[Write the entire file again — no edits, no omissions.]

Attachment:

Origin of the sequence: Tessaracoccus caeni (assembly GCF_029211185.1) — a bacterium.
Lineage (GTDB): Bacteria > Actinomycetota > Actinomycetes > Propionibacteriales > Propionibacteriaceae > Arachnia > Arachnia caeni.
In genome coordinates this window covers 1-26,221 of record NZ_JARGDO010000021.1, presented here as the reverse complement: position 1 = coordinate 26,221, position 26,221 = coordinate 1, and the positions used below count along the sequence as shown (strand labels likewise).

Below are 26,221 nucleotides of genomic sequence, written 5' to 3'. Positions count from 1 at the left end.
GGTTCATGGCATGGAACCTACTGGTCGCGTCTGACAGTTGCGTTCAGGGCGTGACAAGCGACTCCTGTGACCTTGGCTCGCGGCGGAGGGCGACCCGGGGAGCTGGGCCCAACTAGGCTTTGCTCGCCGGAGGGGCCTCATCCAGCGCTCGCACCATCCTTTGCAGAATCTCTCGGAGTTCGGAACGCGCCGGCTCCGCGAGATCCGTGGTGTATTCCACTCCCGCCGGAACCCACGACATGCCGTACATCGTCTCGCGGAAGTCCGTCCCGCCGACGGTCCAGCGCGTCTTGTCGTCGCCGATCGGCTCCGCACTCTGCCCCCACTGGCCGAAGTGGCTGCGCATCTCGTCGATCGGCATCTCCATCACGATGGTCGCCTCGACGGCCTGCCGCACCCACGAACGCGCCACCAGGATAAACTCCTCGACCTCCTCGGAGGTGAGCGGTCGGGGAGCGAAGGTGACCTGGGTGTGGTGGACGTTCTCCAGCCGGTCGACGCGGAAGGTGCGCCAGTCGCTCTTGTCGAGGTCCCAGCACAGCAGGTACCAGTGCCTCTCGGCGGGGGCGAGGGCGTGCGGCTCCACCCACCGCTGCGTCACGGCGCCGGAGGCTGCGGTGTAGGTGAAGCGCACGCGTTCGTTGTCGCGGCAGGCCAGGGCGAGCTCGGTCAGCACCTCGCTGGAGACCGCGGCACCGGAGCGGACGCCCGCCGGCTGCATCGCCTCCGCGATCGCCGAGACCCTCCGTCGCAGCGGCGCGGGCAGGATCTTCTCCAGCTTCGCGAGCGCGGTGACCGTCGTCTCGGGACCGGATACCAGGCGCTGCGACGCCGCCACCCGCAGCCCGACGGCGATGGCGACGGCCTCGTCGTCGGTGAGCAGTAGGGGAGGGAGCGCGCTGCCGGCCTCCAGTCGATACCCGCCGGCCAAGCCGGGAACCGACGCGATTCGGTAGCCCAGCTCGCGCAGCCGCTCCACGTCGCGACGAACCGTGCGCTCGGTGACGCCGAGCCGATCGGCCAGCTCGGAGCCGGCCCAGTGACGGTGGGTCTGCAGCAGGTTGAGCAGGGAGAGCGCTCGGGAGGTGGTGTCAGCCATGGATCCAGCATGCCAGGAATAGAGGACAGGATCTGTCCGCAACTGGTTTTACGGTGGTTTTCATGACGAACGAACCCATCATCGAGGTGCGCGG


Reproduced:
Origin of the sequence: Tessaracoccus caeni (assembly GCF_029211185.1) — a bacterium.
Lineage (GTDB): Bacteria > Actinomycetota > Actinomycetes > Propionibacteriales > Propionibacteriaceae > Arachnia > Arachnia caeni.
In genome coordinates this window covers 1-26,221 of record NZ_JARGDO010000021.1, presented here as the reverse complement: position 1 = coordinate 26,221, position 26,221 = coordinate 1, and the positions used below count along the sequence as shown (strand labels likewise).

Below are 26,221 nucleotides of genomic sequence, written 5' to 3'. Positions count from 1 at the left end.
GGTTCATGGCATGGAACCTACTGGTCGCGTCTGACAGTTGCGTTCAGGGCGTGACAAGCGACTCCTGTGACCTTGGCTCGCGGCGGAGGGCGACCCGGGGAGCTGGGCCCAACTAGGCTTTGCTCGCCGGAGGGGCCTCATCCAGCGCTCGCACCATCCTTTGCAGAATCTCTCGGAGTTCGGAACGCGCCGGCTCCGCGAGATCCGTGGTGTATTCCACTCCCGCCGGAACCCACGACATGCCGTACATCGTCTCGCGGAAGTCCGTCCCGCCGACGGTCCAGCGCGTCTTGTCGTCGCCGATCGGCTCCGCACTCTGCCCCCACTGGCCGAAGTGGCTGCGCATCTCGTCGATCGGCATCTCCATCACGATGGTCGCCTCGACGGCCTGCCGCACCCACGAACGCGCCACCAGGATAAACTCCTCGACCTCCTCGGAGGTGAGCGGTCGGGGAGCGAAGGTGACCTGGGTGTGGTGGACGTTCTCCAGCCGGTCGACGCGGAAGGTGCGCCAGTCGCTCTTGTCGAGGTCCCAGCACAGCAGGTACCAGTGCCTCTCGGCGGGGGCGAGGGCGTGCGGCTCCACCCACCGCTGCGTCACGGCGCCGGAGGCTGCGGTGTAGGTGAAGCGCACGCGTTCGTTGTCGCGGCAGGCCAGGGCGAGCTCGGTCAGCACCTCGCTGGAGACCGCGGCACCGGAGCGGACGCCCGCCGGCTGCATCGCCTCCGCGATCGCCGAGACCCTCCGTCGCAGCGGCGCGGGCAGGATCTTCTCCAGCTTCGCGAGCGCGGTGACCGTCGTCTCGGGACCGGATACCAGGCGCTGCGACGCCGCCACCCGCAGCCCGACGGCGATGGCGACGGCCTCGTCGTCGGTGAGCAGTAGGGGAGGGAGCGCGCTGCCGGCCTCCAGTCGATACCCGCCGGCCAAGCCGGGAACCGACGCGATTCGGTAGCCCAGCTCGCGCAGCCGCTCCACGTCGCGACGAACCGTGCGCTCGGTGACGCCGAGCCGATCGGCCAGCTCGGAGCCGGCCCAGTGACGGTGGGTCTGCAGCAGGTTGAGCAGGGAGAGCGCTCGGGAGGTGGTGTCAGCCATGGATCCAGCATGCCAGGAATAGAGGACAGGATCTGTCCGCAACTGGTTTTACGGTGGTTTTCATGACGAACGAACCCATCATCGAGGTGCGCGG